WASHINGTON — With anti-gay laws taking root in nearly 80 countries, White House National Security Adviser Susan Rice on Tuesday cast the protection of gays from global discrimination, abuse and even death as one of the most challenging international human rights issue facing the United States.
Rice told a White House forum of gay rights advocates that President Barack Obama has directed that U.S. diplomacy and foreign assistance promote the rights of LGBT men and women around the world.
She urged religious, human rights and HIV health care advocates to form a united front to halt global discrimination against the LGBT community.
“To achieve lasting global change, we need everyone’s shoulder at the wheel,” she said. “With more voices to enrich and amplify the message — the message that gay rights are straight-up human rights — we can open more minds.”
Article continues belowRice cautioned that the effort is difficult because laws limiting gay rights in some countries enjoy strong popular support. But she said cultural differences do not excuse human rights violations.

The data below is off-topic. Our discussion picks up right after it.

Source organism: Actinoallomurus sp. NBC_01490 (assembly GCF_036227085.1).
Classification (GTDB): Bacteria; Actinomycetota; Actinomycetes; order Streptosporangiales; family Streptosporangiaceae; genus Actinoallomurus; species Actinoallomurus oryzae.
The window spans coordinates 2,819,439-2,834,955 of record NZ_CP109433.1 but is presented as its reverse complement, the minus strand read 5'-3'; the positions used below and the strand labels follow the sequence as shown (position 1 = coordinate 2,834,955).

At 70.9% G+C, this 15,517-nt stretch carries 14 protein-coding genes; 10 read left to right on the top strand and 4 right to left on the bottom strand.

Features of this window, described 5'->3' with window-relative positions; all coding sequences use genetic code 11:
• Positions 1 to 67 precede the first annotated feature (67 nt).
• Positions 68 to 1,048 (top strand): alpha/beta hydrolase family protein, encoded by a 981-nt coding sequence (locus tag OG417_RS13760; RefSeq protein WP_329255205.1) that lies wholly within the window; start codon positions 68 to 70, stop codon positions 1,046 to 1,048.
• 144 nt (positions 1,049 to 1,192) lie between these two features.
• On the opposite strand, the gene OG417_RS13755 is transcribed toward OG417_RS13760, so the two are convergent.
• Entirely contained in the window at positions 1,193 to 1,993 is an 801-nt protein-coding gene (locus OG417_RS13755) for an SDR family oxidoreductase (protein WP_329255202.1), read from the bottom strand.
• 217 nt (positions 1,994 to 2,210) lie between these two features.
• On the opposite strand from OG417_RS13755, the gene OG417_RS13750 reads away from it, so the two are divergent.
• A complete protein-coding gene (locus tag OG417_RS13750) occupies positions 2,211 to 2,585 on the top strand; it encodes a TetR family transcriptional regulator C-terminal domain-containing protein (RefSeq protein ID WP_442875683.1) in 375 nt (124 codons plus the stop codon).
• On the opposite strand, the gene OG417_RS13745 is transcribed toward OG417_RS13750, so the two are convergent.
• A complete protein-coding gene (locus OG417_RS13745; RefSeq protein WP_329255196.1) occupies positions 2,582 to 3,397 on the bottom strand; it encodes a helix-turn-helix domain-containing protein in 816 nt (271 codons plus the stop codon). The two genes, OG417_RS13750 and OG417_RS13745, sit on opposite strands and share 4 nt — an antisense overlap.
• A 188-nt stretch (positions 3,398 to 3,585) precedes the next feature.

“Governments are responsible for protecting the rights of all citizens, and it is incumbent upon the state, and on each of us, to foster tolerance and to reverse the tide of discrimination,” Rice said.
Last week, the U.S. imposed visa bans on Ugandan officials who are involved in corruption and are violating the rights of gay people and others. Uganda passed a law in February that strengthened criminal penalties for gay sex and made life sentences possible for those convicted of breaking the law.